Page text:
Driven from our sacred native shore,


On foreign soil we stood.

Accursed be the hour of flight!

Can I forget that day?

O’er ragged Pyrenean height,

And gorge, our safety lay!

Behind us death, and death before,

And death within each breast;

When more illumines Gallia’s shore,

In blouses French we’re dressed!


Hispania! – thou, to me, art dead;

Hispania is lost,

Thine orphans, disinherited,

Rove, friendless, o’er thy coast!

My father’s God my foes despise,

And treat my King with scorn;

Spain is despised by enemies,

Hispania – strangers scorn!


And die these embers that are thrown

On earth, from my cigar;

Thus, shrouded in oblivion,

Will be thy name – – Navarre!

And what remains, I scatter forth,

As now this dust is thrown.

Frank!Briton!Foes from South and North,

Hispania is your own!”


Battle of Warsaw, 1831

..He ends; — his Neighbor takes the glass,

And cries in bitter tone:

“A health to thee, Czar Nicholas!

Long life unto thy son!

The folk and fatherland, I scorn,

May to the devil go!


A Jew am I, in Poland born,

As you, my friends, well know!

Parbleu! – I took an oath, and fought,

Sang with the Lagienka,

At last, but it availeth nought,

I fell at Ostralenka!

A game of cards or nine-pins!Play,

The vilest ‘neath the sun!

Three balls, within my body, lay,

One would the work have done!


Equipped with beggar’s bag, I roved,

And fought by day and night;

From Warsaw to gay France, I roved.

That was the bravest fight!

Oh, Germany!Thou land most dear,

What luscious fare is thine.

What valorous words enchant the ear.

How plenteous food, and wine.


The chaff of laurels have I won,

With empty purse and brain,

Yes, sapient Meleeh Solomon,

All earthly joys are vain.

The boundless World is naught to me,

As I am naught to Czar Nicholai!”


His humid beard was smoothed and pressed,

Cross-legged, he reclined.

As with both hands he smote his breast,

Till the third Wanderer began.

A theme on Turkish war;

A brave Corinthian was the man,

O’er Greece, his fame spread far.


With emphasis did he relate,

How, though they bravely fought,

The Grecians were opposed, by Fate,

In all they hoped, and thought.

How, ‘gainst Bavaria, he conspired,

And fought on Hydra’s strand;

How Basilaus, with vengeance fired,

Expelled him from the land!


The fourth Aspirant after fame,

A Lombard – honoured was his name;

His tale he told full well.

The fifth, a patriotic Swiss,

Was eloquent awhile

On Romaniero’s avarice,

The propaganda’s guile.


Midst volumes of cigar-smoke grey

That towards the ceiling rove,

Glow scenes of outrage.In array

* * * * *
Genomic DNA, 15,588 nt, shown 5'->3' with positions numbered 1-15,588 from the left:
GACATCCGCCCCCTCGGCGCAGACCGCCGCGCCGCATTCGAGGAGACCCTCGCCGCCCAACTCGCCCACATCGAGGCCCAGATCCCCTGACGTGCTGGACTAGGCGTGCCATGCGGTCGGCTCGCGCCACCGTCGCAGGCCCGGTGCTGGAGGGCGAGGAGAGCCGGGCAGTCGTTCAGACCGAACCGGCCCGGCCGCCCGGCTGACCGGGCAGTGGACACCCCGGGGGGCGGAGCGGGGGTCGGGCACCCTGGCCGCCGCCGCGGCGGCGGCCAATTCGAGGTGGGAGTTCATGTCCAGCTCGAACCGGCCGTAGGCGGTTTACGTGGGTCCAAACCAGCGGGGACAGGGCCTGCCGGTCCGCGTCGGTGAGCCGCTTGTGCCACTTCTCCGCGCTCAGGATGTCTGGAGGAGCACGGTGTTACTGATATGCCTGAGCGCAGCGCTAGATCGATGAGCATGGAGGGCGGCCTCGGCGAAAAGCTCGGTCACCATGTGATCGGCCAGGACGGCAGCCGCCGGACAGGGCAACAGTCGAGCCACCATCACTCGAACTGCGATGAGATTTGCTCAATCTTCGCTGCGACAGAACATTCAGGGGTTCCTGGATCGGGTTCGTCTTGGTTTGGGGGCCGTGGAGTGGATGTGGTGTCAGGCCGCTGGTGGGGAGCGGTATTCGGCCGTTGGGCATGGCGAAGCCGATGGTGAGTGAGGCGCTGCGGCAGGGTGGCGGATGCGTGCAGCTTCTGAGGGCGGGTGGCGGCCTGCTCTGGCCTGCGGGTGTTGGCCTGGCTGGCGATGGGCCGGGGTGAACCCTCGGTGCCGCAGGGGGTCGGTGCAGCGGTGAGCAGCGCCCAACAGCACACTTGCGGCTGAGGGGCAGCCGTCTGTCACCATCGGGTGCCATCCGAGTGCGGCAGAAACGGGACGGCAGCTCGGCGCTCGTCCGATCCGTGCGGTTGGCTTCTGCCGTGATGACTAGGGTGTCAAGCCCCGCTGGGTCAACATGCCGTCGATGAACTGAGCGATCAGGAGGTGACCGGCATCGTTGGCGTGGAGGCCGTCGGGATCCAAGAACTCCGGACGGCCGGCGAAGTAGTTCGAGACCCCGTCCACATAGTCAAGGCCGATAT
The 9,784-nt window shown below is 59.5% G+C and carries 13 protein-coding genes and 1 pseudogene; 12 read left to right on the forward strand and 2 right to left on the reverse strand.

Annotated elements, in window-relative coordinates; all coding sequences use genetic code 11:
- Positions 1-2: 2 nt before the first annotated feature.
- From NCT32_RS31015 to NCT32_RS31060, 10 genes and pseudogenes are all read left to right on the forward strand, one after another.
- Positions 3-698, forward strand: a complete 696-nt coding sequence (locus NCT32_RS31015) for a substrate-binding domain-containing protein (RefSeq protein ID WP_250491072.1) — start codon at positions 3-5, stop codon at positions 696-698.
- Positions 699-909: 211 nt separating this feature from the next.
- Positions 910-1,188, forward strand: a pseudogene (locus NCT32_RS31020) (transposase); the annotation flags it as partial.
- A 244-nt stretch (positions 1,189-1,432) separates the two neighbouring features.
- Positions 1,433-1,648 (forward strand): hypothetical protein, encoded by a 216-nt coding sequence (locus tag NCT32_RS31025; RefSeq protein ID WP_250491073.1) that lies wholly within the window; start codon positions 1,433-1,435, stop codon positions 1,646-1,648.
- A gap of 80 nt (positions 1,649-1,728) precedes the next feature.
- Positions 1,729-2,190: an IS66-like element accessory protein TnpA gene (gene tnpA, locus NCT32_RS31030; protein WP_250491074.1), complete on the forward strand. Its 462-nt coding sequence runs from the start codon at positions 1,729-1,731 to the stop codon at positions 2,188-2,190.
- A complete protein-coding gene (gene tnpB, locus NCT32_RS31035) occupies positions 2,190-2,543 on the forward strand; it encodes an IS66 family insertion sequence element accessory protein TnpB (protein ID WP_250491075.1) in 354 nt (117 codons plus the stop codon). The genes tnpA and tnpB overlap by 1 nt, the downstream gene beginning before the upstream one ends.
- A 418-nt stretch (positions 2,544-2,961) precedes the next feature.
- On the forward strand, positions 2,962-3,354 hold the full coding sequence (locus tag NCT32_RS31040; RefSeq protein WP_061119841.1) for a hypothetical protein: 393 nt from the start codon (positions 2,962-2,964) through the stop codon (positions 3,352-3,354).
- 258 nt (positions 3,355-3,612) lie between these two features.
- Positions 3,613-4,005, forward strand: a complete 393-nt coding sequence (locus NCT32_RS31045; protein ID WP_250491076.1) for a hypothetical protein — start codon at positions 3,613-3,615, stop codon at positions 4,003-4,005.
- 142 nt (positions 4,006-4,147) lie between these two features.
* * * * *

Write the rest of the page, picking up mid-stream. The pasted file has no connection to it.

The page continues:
Of war, brave Chieftains move.

Now glidest on the death of night

Amid the banished throng,

And laughter, curses, drink excite

Each Exile’s heart, and tongue.


One Youth, apart, is sitting there,

Pale, melancholy, lone,

In ringlets waves his golden hair,

How timid is his tone.

“Brave little man, we fain would know”

The Exiles, laughing cry,

“A homeless Wanderer, what art thou,

Doomed, young, to misery?”


“A word had I expressed, in haste,

In the Circassians’ cause;

When long imprisoned, was I chased

My country, by her laws!”

Deep blushes mantle o’er his cheeks,

How tortured feels his soul.

Coarse laughter echoes as he speaks,

There thunder seems to roll.


All shout in chorus:“More than we

Thou knowest, all must own.

The gall and vinegar for thee;

For thee a thorny crown.

Come German, take thy glass in hand,

Rise! – do as we have done;

Curse thy degenerate Fatherland,

The Traitor of her Son!”


What tumult wild!With dignity

The German rises now;

Lightning seems flashing from his eye,

Pride animates his brow.

The proffered glass he spurneth there,

The fragments strew the ground;

His youthful hand is raised ‘mid air,

His tone reverberates round:


“Forbid!Forbid!Oh, God of Heaven,

That traitor I should prove!

They, to whom German hearts are given,

Must e’er their Country love;

And if, till death, an Exile cast

From thee, my native strand,

Be this my dying prayer – my last:

God bless my Fatherland!”


The Youth’s heart-felt, long-struggling tones

Find vent in many a tear:

He seemeth to those banished ones,

A Guardian-angel near.

The clock strikes twelve:The Exiles start,

The sounds – how chill and hoarse!

Lo! When the Wanderers depart,

Each takes a different course.


Franz Freiherr von Dinglestat

Franz Freiherr von Dingelstedt